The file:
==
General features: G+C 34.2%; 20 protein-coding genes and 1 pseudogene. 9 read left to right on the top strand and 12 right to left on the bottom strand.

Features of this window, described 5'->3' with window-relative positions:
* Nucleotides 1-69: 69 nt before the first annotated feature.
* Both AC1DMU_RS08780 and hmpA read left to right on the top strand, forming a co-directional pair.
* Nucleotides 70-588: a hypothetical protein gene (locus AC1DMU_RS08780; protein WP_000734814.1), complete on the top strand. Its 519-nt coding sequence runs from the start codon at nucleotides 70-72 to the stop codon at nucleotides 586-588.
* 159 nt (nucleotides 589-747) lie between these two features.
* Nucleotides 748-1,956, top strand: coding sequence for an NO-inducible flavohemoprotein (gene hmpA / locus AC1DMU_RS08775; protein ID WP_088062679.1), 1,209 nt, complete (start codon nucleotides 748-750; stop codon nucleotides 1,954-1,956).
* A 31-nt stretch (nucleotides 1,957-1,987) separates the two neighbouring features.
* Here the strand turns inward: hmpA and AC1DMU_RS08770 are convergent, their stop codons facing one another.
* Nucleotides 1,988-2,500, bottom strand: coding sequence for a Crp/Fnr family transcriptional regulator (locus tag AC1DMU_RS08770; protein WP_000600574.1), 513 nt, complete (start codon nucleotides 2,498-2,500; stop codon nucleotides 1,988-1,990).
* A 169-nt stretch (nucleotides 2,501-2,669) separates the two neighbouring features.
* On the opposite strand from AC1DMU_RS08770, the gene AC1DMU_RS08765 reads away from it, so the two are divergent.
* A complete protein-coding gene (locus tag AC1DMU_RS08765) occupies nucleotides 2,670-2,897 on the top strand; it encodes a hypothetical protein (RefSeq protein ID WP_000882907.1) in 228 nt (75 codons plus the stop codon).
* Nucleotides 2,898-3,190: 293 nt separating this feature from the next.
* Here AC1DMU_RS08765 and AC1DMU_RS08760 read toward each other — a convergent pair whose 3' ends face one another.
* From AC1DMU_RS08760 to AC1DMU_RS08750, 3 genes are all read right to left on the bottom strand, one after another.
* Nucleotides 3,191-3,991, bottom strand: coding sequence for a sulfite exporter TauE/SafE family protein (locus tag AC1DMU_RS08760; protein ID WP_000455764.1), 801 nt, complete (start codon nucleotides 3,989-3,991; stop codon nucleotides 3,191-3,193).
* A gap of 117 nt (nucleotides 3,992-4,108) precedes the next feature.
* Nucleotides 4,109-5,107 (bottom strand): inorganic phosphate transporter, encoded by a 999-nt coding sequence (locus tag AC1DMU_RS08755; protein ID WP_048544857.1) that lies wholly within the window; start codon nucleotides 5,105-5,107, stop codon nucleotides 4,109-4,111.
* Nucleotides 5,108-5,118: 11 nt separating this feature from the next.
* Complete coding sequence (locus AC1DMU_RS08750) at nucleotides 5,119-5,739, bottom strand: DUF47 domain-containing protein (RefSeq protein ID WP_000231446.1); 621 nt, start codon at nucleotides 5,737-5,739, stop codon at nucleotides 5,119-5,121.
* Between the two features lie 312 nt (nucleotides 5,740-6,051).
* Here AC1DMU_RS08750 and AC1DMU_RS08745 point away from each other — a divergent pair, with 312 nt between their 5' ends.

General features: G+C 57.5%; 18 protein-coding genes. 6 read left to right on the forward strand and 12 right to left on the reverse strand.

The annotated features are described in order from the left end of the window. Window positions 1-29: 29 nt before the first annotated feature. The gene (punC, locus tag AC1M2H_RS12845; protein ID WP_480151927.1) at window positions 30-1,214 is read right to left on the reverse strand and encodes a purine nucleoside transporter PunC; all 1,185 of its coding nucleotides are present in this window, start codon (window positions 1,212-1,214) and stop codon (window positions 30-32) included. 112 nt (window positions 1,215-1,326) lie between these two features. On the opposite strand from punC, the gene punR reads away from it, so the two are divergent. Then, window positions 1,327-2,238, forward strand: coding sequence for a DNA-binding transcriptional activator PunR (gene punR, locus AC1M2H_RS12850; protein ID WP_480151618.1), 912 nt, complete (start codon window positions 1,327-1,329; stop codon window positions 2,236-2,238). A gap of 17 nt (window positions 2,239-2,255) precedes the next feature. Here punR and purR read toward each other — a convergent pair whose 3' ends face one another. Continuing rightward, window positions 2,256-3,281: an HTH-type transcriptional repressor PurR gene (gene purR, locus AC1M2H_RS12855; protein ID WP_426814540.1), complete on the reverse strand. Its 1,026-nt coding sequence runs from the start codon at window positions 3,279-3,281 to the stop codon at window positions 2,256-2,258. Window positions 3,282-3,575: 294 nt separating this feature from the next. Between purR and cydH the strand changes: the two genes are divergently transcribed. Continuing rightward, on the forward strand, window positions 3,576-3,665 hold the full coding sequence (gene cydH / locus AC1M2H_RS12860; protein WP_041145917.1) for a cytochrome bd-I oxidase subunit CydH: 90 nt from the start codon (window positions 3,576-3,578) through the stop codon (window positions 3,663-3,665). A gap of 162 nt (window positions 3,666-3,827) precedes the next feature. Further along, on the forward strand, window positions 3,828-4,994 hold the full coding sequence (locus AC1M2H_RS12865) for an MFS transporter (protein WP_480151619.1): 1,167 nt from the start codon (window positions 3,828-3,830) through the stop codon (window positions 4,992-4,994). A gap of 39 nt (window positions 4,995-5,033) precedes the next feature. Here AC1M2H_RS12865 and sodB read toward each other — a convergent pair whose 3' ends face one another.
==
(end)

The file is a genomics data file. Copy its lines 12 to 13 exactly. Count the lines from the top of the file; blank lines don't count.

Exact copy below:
* On the opposite strand from AC1DMU_RS08770, the gene AC1DMU_RS08765 reads away from it, so the two are divergent.
* A complete protein-coding gene (locus tag AC1DMU_RS08765) occupies nucleotides 2,670-2,897 on the top strand; it encodes a hypothetical protein (RefSeq protein ID WP_000882907.1) in 228 nt (75 codons plus the stop codon).